More shots from my walk around the yacht basin.

I stopped by the Marjorie Park marina before leaving Davis Islands and took the above shot of downtown Tampa. There was a storm coming from the far left.

A wide pano of the basin taken with my phone.

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North Shore Park

Far out in the bay, it was rush hour traffic on a Saturday morning. Lots of boat activity on this beautiful morning.

I found another great blue heron/ great egret hybrid at the small beach near downtown St. Pete.

After a quick walk around North Shore park, I was heading back to my car and saw the above flying into the trees in the parking lot.

All of a sudden, the tree was full of nanday parakeets. Even at the end of summer, they were in pairs and flirting. Maybe they are like humans and flirt all year round instead of just nesting season. Although due to the warm weather most of the year here, nesting season could still be going on. This couple was very affectionate.

The next tree over had monk parakeets in them. This one kept chewing on a branch.

Then his mate flew in and they started preening each other.

There were so many parakeets here on this particular morning that the sound was deafening. The wild parakeets in the area have really taken over. They are very comical to watch and are not skittish at all.

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A new tourist attraction

For my Sunday night walk in late July, I decided to go to the new Pier in downtown St. Pete. Brett went with me since he wanted to see it as well. We parked far away behind the Vinoy hotel and tried to stay away from the crowds as we walked around the yacht basin. It was a beautiful night to be out and everyone had the same idea.

The netting over an open field before the pier changes color at night.

Looking down at the pier from the elevated platform. We didn’t walk past this point since the pier building at the end looked very crowded.  There are restaurants at the end but you had to have a reservation to go in and masks were required. We thought we would save that for another time.

A pano of the area taken with my phone.

There’s a small public beach right next to the pier.

Looking back at downtown St. Pete, the sun was just starting to go down.

Some of the artwork around the pier area. It was a fun walk and I plan to get back there during the week after work hoping it won’t be so crowded.

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Sharp teeth and flashes of green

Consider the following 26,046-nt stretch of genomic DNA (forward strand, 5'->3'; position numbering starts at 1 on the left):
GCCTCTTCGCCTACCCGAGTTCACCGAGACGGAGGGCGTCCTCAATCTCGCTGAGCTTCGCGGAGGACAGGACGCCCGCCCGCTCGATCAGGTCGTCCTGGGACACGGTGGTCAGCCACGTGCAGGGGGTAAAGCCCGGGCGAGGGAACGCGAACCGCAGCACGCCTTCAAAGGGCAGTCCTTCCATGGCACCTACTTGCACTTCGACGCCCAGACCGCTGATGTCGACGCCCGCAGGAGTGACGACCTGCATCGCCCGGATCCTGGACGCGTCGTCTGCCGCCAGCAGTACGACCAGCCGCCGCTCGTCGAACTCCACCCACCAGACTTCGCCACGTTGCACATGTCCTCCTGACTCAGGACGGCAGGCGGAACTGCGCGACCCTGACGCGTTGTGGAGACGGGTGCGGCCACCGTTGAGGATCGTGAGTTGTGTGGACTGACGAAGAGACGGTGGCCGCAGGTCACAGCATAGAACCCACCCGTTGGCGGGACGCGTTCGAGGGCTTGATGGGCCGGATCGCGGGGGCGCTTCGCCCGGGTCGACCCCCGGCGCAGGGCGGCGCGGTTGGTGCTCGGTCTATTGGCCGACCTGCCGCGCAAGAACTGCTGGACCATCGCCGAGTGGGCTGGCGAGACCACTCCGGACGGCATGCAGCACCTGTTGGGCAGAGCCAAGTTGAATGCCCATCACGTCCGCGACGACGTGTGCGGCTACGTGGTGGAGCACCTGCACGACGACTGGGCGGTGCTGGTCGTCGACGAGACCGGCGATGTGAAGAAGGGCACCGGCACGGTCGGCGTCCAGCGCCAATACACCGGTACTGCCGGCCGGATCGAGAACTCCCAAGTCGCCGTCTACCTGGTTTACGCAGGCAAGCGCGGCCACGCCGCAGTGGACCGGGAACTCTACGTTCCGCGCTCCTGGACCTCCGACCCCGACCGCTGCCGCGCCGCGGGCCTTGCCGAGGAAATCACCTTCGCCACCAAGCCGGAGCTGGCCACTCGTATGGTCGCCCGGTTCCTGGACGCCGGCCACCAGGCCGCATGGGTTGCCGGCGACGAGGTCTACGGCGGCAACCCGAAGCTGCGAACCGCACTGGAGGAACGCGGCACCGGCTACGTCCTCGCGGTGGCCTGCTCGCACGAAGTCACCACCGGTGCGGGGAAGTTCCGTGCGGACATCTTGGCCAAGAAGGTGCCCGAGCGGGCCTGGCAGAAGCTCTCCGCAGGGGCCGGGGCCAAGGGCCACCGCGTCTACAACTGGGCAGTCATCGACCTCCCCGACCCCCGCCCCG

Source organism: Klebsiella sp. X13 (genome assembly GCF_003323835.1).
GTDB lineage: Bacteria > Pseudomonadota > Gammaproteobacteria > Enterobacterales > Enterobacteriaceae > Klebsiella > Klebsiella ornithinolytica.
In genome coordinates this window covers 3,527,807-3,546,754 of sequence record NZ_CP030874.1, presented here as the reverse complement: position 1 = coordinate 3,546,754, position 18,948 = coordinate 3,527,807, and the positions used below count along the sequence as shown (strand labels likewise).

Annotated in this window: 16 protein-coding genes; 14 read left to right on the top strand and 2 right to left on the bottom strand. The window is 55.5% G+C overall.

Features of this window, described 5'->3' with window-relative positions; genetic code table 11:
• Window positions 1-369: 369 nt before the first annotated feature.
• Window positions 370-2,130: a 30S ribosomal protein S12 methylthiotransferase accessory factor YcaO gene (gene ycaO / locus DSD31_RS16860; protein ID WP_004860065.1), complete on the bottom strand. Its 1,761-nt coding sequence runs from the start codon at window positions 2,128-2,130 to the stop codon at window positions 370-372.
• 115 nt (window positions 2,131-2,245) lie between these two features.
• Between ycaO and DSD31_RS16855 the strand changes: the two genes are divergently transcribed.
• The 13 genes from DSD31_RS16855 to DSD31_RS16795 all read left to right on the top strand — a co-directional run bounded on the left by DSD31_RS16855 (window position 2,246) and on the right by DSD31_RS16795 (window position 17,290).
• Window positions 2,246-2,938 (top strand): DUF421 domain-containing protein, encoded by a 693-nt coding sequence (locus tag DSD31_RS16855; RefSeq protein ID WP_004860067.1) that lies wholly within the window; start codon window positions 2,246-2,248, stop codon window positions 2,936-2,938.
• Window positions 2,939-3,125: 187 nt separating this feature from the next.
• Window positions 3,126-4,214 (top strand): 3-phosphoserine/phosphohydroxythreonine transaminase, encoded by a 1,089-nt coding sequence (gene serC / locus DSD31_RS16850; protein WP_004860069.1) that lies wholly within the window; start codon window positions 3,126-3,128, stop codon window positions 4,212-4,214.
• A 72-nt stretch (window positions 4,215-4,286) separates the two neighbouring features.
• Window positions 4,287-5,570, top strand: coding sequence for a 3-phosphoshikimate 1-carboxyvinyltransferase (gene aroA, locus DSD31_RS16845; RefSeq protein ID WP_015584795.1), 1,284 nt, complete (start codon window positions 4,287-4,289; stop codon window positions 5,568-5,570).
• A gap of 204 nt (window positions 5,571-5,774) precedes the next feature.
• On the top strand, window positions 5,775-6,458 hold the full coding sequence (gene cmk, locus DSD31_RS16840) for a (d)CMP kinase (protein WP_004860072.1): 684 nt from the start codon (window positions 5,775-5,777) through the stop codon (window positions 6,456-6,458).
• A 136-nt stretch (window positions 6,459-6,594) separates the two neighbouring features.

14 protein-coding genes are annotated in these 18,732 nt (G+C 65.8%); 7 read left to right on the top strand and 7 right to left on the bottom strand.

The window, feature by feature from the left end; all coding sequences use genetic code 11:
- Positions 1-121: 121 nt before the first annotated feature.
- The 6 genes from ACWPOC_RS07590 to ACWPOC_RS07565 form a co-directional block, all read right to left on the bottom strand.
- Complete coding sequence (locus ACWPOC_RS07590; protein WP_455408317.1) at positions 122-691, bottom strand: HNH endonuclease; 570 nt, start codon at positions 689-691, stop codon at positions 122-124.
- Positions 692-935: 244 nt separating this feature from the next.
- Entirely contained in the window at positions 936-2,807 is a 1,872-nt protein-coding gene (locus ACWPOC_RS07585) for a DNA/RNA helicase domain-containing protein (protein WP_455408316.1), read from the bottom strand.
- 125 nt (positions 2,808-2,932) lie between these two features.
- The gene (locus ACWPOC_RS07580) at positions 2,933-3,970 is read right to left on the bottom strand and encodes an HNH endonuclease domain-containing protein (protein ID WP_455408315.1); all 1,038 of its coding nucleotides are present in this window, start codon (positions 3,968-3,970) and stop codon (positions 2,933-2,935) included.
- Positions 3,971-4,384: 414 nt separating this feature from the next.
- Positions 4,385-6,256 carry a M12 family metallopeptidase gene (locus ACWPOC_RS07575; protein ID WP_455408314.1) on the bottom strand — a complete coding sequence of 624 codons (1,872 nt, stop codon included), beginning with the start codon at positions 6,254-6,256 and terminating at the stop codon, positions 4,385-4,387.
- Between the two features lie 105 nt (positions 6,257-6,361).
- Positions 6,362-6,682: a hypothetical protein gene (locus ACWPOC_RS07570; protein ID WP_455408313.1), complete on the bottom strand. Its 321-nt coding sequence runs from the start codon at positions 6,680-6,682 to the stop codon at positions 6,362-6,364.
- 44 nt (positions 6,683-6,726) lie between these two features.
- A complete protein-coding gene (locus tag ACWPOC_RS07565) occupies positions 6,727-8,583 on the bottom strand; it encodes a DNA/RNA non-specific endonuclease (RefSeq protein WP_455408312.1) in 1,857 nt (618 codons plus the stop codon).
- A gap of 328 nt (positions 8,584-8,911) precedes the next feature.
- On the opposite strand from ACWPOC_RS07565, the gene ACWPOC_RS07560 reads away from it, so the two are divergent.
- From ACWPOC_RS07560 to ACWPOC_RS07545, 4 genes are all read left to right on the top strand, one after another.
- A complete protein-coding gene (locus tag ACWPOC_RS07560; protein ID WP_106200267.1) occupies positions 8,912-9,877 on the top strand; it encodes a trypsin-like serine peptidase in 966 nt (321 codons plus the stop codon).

I was at Crescent Lake Park recently and saw this guy moving fast. Darting around and popping his head up out of the water at a different place every time. It was dark and cloudy and I could not get a decent picture of him that wasn’t blurry. He only stayed for a few minutes before disappearing under the vegetation and then he was gone for good. He was chomping on something, I’m thinking a turtle. Everyone thinks they are so cute but look at those teeth. Another reason not to let your small dog get near the water in a lake in central Florida (the other is those pesky alligators).

After walking around Crescent Lake Park I stopped by the Safety Harbor fishing pier on the way home. The above parrots landed right in front of me before I stepped on the pier. They only stopped for a minute before screaming down the street.

It was cold this morning in January but people were out sailing.

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Different versions of the same thing

We saw the Boston skyline many times during our week vacation there. The first time was a dark cloudy day. We went out on a half day whale watching trip so I stood in the back of the boat taking pictures of the skyline.

The next day we had booked a 90 minute sightseeing boat tour around the harbor and it was sunny. So again I was on the back of the boat taking pictures of the same skyline with blue sky.

Far out in the harbor, the skyline was a just a blur.

Where the fishing boats come in.

On our third boat trip, the ferry to Salem, it was partly cloudy in the morning.  The funny thing is that I live in a city that is right on the water but I never really think of going out in the bay to get pictures of the skyline. The Tampa skyline is much smaller than Boston’s.